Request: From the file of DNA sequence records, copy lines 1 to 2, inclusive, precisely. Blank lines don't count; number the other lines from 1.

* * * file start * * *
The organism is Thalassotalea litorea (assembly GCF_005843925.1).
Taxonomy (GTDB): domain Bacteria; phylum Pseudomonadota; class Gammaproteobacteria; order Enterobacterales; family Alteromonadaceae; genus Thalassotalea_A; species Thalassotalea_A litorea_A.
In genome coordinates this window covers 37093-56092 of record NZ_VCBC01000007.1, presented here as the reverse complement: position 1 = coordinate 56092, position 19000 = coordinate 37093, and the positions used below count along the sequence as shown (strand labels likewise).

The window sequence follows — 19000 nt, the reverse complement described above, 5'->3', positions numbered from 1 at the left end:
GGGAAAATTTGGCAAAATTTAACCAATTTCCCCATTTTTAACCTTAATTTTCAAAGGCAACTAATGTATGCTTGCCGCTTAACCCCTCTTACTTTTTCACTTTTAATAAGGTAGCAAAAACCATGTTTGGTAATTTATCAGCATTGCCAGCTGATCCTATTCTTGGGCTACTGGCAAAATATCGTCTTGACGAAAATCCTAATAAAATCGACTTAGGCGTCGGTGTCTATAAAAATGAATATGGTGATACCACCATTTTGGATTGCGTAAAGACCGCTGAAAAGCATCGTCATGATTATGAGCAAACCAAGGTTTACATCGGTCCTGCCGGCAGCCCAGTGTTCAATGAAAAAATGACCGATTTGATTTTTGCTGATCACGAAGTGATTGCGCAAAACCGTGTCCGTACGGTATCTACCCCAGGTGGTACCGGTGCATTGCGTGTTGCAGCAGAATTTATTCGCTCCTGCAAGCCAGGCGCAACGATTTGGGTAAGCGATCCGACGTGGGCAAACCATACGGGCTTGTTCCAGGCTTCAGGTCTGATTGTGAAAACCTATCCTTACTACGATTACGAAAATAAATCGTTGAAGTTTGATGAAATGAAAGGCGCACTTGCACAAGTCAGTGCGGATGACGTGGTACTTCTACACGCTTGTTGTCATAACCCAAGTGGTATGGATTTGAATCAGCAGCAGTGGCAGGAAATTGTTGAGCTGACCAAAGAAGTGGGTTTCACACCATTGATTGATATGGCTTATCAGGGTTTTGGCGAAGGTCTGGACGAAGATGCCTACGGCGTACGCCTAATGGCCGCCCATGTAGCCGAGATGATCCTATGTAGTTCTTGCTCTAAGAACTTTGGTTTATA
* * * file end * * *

The organism is Thalassotalea litorea (assembly GCF_005843925.1).
Taxonomy (GTDB): domain Bacteria; phylum Pseudomonadota; class Gammaproteobacteria; order Enterobacterales; family Alteromonadaceae; genus Thalassotalea_A; species Thalassotalea_A litorea_A.